Monday, July 04, 2005
by Rebecca Lloyd
From Knowledge Management Magazine November 2000
Not only do employee learning programs based on informal methods and self-study increase employee knowledge and productivity far more than more formalized methods, they also cost less, according to preliminary research by CapitalWorks LLC, a human capital management service in Williamstown, Mass. Approximately 75 percent of the skills employees use on the job were learned informally, the study found, through discussions with coworkers, asynchronous self-study (such as e-mail-based coursework), mentoring by managers and supervisors and similar methods. Only 25 percent were gained from formal training methods such as workshops, seminars and synchronous classes.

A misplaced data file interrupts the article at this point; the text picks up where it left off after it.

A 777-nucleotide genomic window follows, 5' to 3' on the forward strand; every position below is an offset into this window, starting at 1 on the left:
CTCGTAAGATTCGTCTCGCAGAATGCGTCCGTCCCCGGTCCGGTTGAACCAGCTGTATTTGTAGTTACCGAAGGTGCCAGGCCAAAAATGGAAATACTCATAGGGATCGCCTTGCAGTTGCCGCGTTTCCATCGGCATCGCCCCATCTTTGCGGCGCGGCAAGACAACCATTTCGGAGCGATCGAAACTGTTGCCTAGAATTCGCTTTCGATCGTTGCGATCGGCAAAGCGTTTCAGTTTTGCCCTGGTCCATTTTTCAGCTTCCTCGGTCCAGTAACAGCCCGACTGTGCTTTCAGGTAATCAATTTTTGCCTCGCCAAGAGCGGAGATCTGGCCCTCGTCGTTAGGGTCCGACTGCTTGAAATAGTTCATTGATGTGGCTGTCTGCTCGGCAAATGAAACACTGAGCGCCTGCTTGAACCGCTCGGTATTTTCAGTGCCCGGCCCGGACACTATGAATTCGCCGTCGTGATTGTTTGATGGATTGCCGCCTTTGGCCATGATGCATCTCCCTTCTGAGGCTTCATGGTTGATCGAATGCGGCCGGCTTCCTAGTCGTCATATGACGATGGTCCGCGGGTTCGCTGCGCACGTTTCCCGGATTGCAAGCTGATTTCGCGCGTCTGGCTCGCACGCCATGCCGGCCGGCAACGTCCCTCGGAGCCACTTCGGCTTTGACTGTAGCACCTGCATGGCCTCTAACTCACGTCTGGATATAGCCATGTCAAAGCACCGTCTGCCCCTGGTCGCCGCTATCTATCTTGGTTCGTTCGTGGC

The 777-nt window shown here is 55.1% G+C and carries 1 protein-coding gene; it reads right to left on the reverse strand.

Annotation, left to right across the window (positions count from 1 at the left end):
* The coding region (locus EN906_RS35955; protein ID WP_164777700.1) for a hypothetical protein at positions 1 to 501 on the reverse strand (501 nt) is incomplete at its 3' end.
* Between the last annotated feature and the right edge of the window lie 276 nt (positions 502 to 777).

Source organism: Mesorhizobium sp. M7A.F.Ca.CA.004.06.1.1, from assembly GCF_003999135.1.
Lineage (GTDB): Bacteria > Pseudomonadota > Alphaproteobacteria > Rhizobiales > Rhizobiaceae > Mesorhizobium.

The study draws a direct correlation between increased learning and improved performance by employees. The graph shows the preponderance of informal learning over formal in contributing to the development of employee proficiency.
As for cost, because most informal learning occurs as a natural part of the workday, it consumes little or no additional budget. Formal training, on the other hand, usually requires money spent on materials, instructors and possibly travel. In addition, even informal methods that might incur expense, such as self-paced coursework, can be scheduled around an employee’s normal duties, thus reducing the amount of lost work hours.
How can companies take advantage of these findings? CapitalWorks advises shifting focus and budget away from formal training programs toward increasing the opportunities for informal learning is key to increasing employee knowledge and thus productivity.